New Delhi, Oct 19: India’s bid to have a counter-terrorism unit on the lines of the US may get longer than expected with the union home ministry currently focusing on getting the amended unlawful activities law passed by parliament in the winter session later this year.
Home Minister Sushilkumar Shinde has conveyed to his officials to first focus on getting the Unlawful Activities Prevention Act (UAPA) passed by parliament during the winter session and then to take up the task of bringing about a consensus among the states in favour of the National Counter-Terrorism Centre (NCTC).
“There is no movement on NCTC. We have been told to wait till UAPA is amended,” a source said here.
The NCTC, a controversial pet project of former home minister P. Chidambaram, was notified early this year and was to come into effect on March 1, but had to be kept in abeyance following protests from chief ministers of several opposition-ruled states.
The government had introduced the amended UAPA in the Lok Sabha during the winter session of 2011 and it was referred to the parliamentary standing committee on home affairs.
After the committee submitted its report earlier this year, it was expected that the draft law would be introduced during the monsoon session that ended early last month. But that did not happen.
Now, the ministry is gearing up to bring the amended UAPA bill for passing by Lok Sabha first and then by Rajya Sabha in the winter session beginning next month.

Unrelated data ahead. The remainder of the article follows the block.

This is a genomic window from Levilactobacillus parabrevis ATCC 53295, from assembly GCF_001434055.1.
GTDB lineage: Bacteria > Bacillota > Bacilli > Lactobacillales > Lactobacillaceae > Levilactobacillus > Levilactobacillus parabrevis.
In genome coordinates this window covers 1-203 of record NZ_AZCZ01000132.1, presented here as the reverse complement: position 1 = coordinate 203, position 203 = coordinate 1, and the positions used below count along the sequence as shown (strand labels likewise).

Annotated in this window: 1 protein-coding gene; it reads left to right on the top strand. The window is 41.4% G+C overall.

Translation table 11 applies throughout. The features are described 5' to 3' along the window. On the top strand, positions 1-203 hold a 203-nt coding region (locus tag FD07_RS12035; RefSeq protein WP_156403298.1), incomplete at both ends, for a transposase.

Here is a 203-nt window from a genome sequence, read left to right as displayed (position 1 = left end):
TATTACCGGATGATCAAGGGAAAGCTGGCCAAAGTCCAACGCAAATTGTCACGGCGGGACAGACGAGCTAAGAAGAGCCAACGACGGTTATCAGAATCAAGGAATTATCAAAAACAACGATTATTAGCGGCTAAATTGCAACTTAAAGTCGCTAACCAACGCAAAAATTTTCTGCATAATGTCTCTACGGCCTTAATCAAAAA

The amendments to the UAPA intend to expand the certain definitions under the law, including that of ‘person’ to extend to a Hindu undivided family, a company, an association, and an agency, and ‘proceeds of terrorism’ to extend to property used in a terror act, property obtained by the commission of a terror act, a property and an instrument intended for a terror act.
Shinde, who was given a thorough presentation on the NCTC, wanted to hold a chief ministers meet to clear their doubts on NCTC, but later went on the side of taking caution. Since taking over as the home minister nearly three months ago, Shinde has not spoken to any chief minister on the NCTC.
Among the chief ministers opposed to the NCTC include West Bengal’s Mamata Banerjee, Odisha’s Naveen Patnaik, Tamil Nadu’s J. Jayalalitha and Gujarat’s Narendra Modi.
The chief ministers had reservations over the NCTC being armed with overarching powers to carry out raids and effect arrests, which they claimed would infringe upon their states’ responsibilities on maintaining law and order and criminal investigation.
Among the new ideas being considered by the home ministry for NCTC include keeping the unit out of the Intelligence Bureau, which is the internal snooping agency, and having it as an independent unit reporting directly to the home ministry.
The NCTC would carry out counter-terror operations only in case of an urgency and in rare cases for busting terror groups.
A meeting of state chief ministers convened when Chidambaram was still home minister earlier this year had failed to evolve a consensus and the move to have NCTC in its previous form was vehemently opposed by them.
The initial NCTC idea had wanted to bring in the existing multi-agency centre, an intelligence sharing unit, and the operations wing of the Intelligence Bureau under the counter-terrorism unit’s ambit.
The home minister had passed an ordinance making the NCTC the nodal agency under the UAPA.